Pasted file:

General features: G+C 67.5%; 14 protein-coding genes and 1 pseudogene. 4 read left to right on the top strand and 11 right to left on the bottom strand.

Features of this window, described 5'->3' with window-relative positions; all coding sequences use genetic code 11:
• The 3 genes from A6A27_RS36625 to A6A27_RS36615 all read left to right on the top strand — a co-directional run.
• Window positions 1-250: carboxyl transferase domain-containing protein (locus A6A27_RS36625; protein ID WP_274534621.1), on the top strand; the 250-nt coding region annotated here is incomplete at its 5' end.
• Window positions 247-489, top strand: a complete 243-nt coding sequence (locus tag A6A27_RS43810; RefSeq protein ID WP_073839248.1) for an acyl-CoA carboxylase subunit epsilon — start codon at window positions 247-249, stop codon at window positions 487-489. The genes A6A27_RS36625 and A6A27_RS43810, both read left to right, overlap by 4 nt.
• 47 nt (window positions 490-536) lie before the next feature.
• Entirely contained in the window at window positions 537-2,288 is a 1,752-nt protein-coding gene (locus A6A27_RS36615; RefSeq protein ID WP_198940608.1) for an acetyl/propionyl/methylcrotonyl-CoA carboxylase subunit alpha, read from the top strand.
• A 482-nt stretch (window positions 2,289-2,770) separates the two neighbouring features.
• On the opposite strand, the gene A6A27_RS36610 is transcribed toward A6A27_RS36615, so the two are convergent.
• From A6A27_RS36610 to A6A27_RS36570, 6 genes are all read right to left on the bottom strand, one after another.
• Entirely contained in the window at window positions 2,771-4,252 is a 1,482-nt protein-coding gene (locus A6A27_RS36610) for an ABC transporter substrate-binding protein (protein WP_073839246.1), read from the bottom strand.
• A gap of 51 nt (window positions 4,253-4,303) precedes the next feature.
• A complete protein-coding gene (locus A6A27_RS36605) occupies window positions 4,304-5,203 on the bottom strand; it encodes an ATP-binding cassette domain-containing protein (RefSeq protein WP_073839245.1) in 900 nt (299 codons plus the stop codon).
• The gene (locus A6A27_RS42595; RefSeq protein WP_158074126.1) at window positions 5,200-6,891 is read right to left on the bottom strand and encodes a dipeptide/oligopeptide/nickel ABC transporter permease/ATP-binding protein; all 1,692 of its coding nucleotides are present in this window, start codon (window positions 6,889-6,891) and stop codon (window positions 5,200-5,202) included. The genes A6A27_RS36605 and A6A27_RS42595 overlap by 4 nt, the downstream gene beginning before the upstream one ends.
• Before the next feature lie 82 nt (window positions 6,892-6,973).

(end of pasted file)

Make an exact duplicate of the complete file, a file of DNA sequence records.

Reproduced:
General features: G+C 67.5%; 14 protein-coding genes and 1 pseudogene. 4 read left to right on the top strand and 11 right to left on the bottom strand.

Features of this window, described 5'->3' with window-relative positions; all coding sequences use genetic code 11:
• The 3 genes from A6A27_RS36625 to A6A27_RS36615 all read left to right on the top strand — a co-directional run.
• Window positions 1-250: carboxyl transferase domain-containing protein (locus A6A27_RS36625; protein ID WP_274534621.1), on the top strand; the 250-nt coding region annotated here is incomplete at its 5' end.
• Window positions 247-489, top strand: a complete 243-nt coding sequence (locus tag A6A27_RS43810; RefSeq protein ID WP_073839248.1) for an acyl-CoA carboxylase subunit epsilon — start codon at window positions 247-249, stop codon at window positions 487-489. The genes A6A27_RS36625 and A6A27_RS43810, both read left to right, overlap by 4 nt.
• 47 nt (window positions 490-536) lie before the next feature.
• Entirely contained in the window at window positions 537-2,288 is a 1,752-nt protein-coding gene (locus A6A27_RS36615; RefSeq protein ID WP_198940608.1) for an acetyl/propionyl/methylcrotonyl-CoA carboxylase subunit alpha, read from the top strand.
• A 482-nt stretch (window positions 2,289-2,770) separates the two neighbouring features.
• On the opposite strand, the gene A6A27_RS36610 is transcribed toward A6A27_RS36615, so the two are convergent.
• From A6A27_RS36610 to A6A27_RS36570, 6 genes are all read right to left on the bottom strand, one after another.
• Entirely contained in the window at window positions 2,771-4,252 is a 1,482-nt protein-coding gene (locus A6A27_RS36610) for an ABC transporter substrate-binding protein (protein WP_073839246.1), read from the bottom strand.
• A gap of 51 nt (window positions 4,253-4,303) precedes the next feature.
• A complete protein-coding gene (locus A6A27_RS36605) occupies window positions 4,304-5,203 on the bottom strand; it encodes an ATP-binding cassette domain-containing protein (RefSeq protein WP_073839245.1) in 900 nt (299 codons plus the stop codon).
• The gene (locus A6A27_RS42595; RefSeq protein WP_158074126.1) at window positions 5,200-6,891 is read right to left on the bottom strand and encodes a dipeptide/oligopeptide/nickel ABC transporter permease/ATP-binding protein; all 1,692 of its coding nucleotides are present in this window, start codon (window positions 6,889-6,891) and stop codon (window positions 5,200-5,202) included. The genes A6A27_RS36605 and A6A27_RS42595 overlap by 4 nt, the downstream gene beginning before the upstream one ends.
• Before the next feature lie 82 nt (window positions 6,892-6,973).